made certain that every other part of std does fully cooperate with it,
 etc.

The Phobos philosophy <http://digitalmars.com/d/phobos.html> seems to favour low coupling over "tight integration". (I never liked that term; I always hear/read it and think "hopelessly interdependant") -- andy
May 20 2004
next sibling parent reply "Matthew" <matthew.hat stlsoft.dot.org> writes:
 Norbert Nemec wrote:

 Also, all parts of std should be tightly integrated. e.g: if
 there is a library for unlimited-precision integers in std, it should be
 made certain that every other part of std does fully cooperate with it,
 etc.

The Phobos philosophy <http://digitalmars.com/d/phobos.html> seems to favour low coupling over "tight integration". (I never liked that term; I always hear/read it and think "hopelessly interdependant")

I agree completely. One of the things wrong with the C++ standard library is all the interdependence. I've just spent 48 hours adding a new Shell Extension (http://shellext.com/) and most of the effort was devoted to being independent of all the C++ gunk that the compiler thought I needed but I knew that I didn't. The last thing we want is a Phobos where every type is coupled with every other. There are plenty of other ways of designing libraries such that this does not need to happen.
May 20 2004
parent reply DemmeGod <me demmegod.com> writes:
I'm not familiar with the C++ standard libaray, only the Java libraries. 
How do they compare on this front?  That is, would you say that the Java
libs have interdependence issues like the C++ std libs?

On Fri, 21 May 2004 15:38:55 +1000, Matthew wrote:

 Norbert Nemec wrote:

 Also, all parts of std should be tightly integrated. e.g: if there is
 a library for unlimited-precision integers in std, it should be made
 certain that every other part of std does fully cooperate with it,
 etc.

The Phobos philosophy <http://digitalmars.com/d/phobos.html> seems to favour low coupling over "tight integration". (I never liked that term; I always hear/read it and think "hopelessly interdependant")

I agree completely. One of the things wrong with the C++ standard library is all the interdependence. I've just spent 48 hours adding a new Shell Extension (http://shellext.com/) and most of the effort was devoted to being independent of all the C++ gunk that the compiler thought I needed but I knew that I didn't. The last thing we want is a Phobos where every type is coupled with every other. There are plenty of other ways of designing libraries such that this does not need to happen.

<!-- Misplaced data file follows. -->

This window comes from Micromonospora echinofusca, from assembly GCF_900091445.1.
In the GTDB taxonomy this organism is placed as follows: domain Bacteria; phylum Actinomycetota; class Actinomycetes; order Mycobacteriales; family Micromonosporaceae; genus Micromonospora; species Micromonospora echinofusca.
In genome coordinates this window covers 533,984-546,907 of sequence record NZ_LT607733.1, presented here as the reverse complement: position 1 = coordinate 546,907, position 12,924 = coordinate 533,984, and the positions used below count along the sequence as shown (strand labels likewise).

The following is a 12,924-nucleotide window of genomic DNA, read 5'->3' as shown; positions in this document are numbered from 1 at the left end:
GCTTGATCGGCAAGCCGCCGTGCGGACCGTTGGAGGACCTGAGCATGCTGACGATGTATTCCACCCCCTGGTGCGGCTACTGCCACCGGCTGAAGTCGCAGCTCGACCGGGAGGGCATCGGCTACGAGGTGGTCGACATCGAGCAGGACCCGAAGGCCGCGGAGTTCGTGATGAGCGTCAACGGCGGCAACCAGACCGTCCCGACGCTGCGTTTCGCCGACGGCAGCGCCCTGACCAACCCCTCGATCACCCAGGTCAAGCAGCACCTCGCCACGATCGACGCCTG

May 20 2004
next sibling parent "Matthew" <matthew.hat stlsoft.dot.org> writes:
There's a long answer, and a short answer, and they're both unprintable. ;/

D does seek, and continues to seek, low coupling, low overhead, high efficiency,
none of which apply to Java, and only one of which applies to most C++
libraries.


"DemmeGod" <me demmegod.com> wrote in message
news:pan.2004.05.21.06.59.46.427053 demmegod.com...
 I'm not familiar with the C++ standard libaray, only the Java libraries.
 How do they compare on this front?  That is, would you say that the Java
 libs have interdependence issues like the C++ std libs?

 On Fri, 21 May 2004 15:38:55 +1000, Matthew wrote:

 Norbert Nemec wrote:

 Also, all parts of std should be tightly integrated. e.g: if there is
 a library for unlimited-precision integers in std, it should be made
 certain that every other part of std does fully cooperate with it,
 etc.

The Phobos philosophy <http://digitalmars.com/d/phobos.html> seems to favour low coupling over "tight integration". (I never liked that term; I always hear/read it and think "hopelessly interdependant")

I agree completely. One of the things wrong with the C++ standard library is all the interdependence. I've just spent 48 hours adding a new Shell Extension (http://shellext.com/) and most of the effort was devoted to being independent of all the C++ gunk that the compiler thought I needed but I knew that I didn't. The last thing we want is a Phobos where every type is coupled with every other. There are plenty of other ways of designing libraries such that this does not need to happen.


May 21 2004